A second comment, and to put things in perspective: Except when playing Algeria—or Morocco or Tunisia—the French national team is actively supported by young Franco-Algerians/Maghrebis. In the wild celebrations that followed France’s 1998 World Cup victory over Brazil, young Franco-Maghrebis were out in force—and marking the French victory by waving Algerian, Moroccan, and Tunisian flags (which I was able to observe, having been out and about on that glorious July night). Again, hybrid/multiple identities issuing from post-colonial immigration.
Third comment. On the phenomenon and significance of waving flags of former French colonies at events in France—including political rallies—see the guest post on this blog by sociologist (and personal friend) Didier Le Saout dated May 7, 2012, in which he analyses “les drapeaux étrangers et le débat de l’intégration des populations étrangères dans la société française” (scroll to nº2; see also my exchange on this with a conservative American who commented on the blog).
Political scientist and Algeria specialist Thomas Serres has a sharp analysis (June 29th) in the webzine Jadaliyya, “From the World Cup to the ‘Great Replacement': Football and Racist Narratives in France.”
On Team USA’s elimination by Belgium last Tuesday, I have nothing in particular to say about it except too bad, better luck in 2018, and Tim Howard was awesome. Everyone is remarking on the upsurge of interest in the World Cup in the US, with statistics published in WaPo “[proving that] Americans care more about soccer than you think.” And in case one missed it, the NYT’s Sam Borden had a good piece after the Belgium game, “Wild ride by U.S. comes to end, but soccer is the winner.” On the engouement for soccer in the US
World Cups have been growing in popularity among Americans for some time, but this tournament has felt different. Explanations for the surge vary, with some pointing to Brazil’s time zone being favorable for American viewers, especially compared to South Africa four years ago. Others say soccer’s spike is simply the result of a growing Hispanic population in the United States as well as the inevitable aging of Millenials. A great number of soccer-loving children have now become consumer adults.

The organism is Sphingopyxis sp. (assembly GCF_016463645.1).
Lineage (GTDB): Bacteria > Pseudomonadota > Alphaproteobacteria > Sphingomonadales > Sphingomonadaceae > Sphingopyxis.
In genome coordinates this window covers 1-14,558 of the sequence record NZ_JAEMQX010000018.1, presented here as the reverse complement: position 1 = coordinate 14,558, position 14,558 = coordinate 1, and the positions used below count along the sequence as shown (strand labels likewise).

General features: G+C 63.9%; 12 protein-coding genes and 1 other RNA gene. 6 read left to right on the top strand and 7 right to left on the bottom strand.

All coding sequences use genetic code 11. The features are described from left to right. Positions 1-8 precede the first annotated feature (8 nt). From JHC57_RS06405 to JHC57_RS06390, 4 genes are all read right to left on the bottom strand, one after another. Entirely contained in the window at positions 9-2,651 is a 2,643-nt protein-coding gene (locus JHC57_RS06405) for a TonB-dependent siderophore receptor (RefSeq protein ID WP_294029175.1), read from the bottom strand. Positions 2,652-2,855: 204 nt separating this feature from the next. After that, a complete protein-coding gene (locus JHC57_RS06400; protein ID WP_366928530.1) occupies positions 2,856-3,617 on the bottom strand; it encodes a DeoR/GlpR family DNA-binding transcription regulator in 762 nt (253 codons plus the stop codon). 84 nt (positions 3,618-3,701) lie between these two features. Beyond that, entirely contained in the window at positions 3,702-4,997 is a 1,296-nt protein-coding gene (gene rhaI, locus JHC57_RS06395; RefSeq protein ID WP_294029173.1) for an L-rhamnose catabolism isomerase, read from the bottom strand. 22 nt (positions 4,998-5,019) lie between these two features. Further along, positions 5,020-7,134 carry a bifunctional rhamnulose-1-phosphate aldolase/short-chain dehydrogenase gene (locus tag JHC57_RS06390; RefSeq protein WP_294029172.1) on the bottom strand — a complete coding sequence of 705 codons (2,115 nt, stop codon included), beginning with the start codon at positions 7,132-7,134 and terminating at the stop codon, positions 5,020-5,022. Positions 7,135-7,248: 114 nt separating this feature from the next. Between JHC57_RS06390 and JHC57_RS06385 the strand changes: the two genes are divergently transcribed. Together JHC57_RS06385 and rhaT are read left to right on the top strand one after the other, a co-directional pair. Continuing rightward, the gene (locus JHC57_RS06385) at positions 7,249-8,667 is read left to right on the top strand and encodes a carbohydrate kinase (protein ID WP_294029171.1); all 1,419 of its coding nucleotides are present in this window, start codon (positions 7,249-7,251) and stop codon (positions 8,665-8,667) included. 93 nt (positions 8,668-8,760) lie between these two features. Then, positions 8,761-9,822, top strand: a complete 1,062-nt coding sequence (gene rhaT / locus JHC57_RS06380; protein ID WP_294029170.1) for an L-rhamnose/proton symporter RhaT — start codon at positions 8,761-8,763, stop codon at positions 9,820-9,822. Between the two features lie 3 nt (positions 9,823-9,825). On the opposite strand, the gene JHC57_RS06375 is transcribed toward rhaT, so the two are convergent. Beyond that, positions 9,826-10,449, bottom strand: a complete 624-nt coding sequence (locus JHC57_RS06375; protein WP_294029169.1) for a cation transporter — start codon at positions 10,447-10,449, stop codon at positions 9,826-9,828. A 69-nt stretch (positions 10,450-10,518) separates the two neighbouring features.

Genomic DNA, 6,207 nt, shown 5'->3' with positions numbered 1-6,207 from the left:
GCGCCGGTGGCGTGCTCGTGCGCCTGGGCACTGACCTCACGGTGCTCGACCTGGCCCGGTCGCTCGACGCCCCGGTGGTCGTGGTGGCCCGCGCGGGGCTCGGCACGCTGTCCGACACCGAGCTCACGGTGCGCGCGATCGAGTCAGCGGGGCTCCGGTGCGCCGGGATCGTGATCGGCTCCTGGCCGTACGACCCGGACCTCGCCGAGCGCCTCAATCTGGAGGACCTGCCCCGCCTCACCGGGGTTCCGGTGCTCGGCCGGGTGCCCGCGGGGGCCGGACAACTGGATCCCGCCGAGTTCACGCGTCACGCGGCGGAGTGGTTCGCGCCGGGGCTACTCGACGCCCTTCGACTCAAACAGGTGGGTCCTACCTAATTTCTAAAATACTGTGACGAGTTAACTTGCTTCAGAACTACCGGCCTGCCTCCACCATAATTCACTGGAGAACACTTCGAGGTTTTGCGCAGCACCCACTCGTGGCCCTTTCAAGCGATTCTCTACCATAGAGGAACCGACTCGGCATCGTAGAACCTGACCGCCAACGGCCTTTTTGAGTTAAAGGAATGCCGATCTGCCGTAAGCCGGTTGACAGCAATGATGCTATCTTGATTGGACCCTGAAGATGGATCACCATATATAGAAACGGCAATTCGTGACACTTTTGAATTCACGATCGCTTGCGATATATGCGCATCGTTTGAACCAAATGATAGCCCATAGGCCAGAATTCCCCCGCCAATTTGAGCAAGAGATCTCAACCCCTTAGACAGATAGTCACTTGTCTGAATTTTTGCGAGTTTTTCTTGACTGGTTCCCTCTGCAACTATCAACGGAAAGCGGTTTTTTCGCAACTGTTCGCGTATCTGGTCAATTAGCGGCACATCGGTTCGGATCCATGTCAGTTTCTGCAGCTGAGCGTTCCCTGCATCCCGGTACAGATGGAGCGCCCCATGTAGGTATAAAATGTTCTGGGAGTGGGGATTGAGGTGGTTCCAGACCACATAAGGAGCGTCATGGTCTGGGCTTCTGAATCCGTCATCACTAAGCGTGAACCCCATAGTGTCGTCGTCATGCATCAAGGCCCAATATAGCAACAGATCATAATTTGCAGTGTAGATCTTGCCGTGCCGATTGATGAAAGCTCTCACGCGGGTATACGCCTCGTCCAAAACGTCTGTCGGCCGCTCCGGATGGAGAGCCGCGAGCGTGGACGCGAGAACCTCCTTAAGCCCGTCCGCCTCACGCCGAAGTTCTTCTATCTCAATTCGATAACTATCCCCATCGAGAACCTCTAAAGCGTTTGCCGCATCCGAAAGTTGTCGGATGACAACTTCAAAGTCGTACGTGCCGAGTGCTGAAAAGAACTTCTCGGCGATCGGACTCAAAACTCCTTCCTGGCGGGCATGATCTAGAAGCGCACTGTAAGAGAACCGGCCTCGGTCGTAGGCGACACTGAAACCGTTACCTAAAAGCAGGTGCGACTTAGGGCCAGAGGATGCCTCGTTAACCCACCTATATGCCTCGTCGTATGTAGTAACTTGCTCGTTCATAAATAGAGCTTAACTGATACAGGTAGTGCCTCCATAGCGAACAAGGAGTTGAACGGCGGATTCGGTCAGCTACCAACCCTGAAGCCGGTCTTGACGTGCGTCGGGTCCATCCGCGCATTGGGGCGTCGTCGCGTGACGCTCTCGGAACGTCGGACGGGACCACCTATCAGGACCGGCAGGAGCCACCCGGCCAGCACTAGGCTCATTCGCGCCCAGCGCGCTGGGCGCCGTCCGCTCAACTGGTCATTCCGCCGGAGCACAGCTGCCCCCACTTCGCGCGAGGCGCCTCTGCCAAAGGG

“These are all young people who grew up with the game, whether it be the English Premier League or Major League Soccer, and they don’t need to be convinced that soccer is a sport that is worthy of their attention,” said Don Garber, the commissioner of M.L.S. “The country has changed. This is a new America.”
Statistics seem to support that claim. Fourteen percent of people between the ages of 12 and 24 said professional soccer was their favorite sport, second only to the N.F.L., according to Rich Luker, who runs a sports research firm. That means a greater number of fans are more likely to continue following the sport even when the pageantry of the World Cup is over.
Millennials are not just knowledgeable about the Premier League and MLS but have grown up playing the game—which was not the case in my generation (and certainly not among boys in the Midwest). And, as Ann Coulter and other soccer denigrators—of which I was one until two decades ago—surely know, those Americans who play soccer and/or follow it are mainly middle and upper-middle class and include many from Republican families (and whose grandparents were born in the US…).
Hypothesis: One reason Ann Coulter and her ideological ilk are suspicious of soccer—apart from the fact that they didn’t grow up with it—is that an interest in the sport necessarily and positively engages one with the rest of the world, and particularly Europe. One cannot follow soccer without an on-going knowledge of—and respect for—the major European leagues—and which will be superior to MLS for a long time to come. One cannot be a soccer fan and America-centric.
I like these pics of “fanatical ‘gringo’ fans suffering defeat in the round of 16,” on a Venezuelan website I stumbled across.
Hypothesis: Ann Coulter and ilk also dislike the rise of soccer in the US because it is a team sport in which Americans are not the best and where the US national team will inevitably lose to some European or Latin American country, that Americans will have to get used to defeat—as do all other countries, including Brazil—, but that it’s not a big deal. The playing field will always be level.
Assertion: Ann Coulter and ilk will just have to get used to their fellow Americans liking soccer. There’s not a thing they can do about it.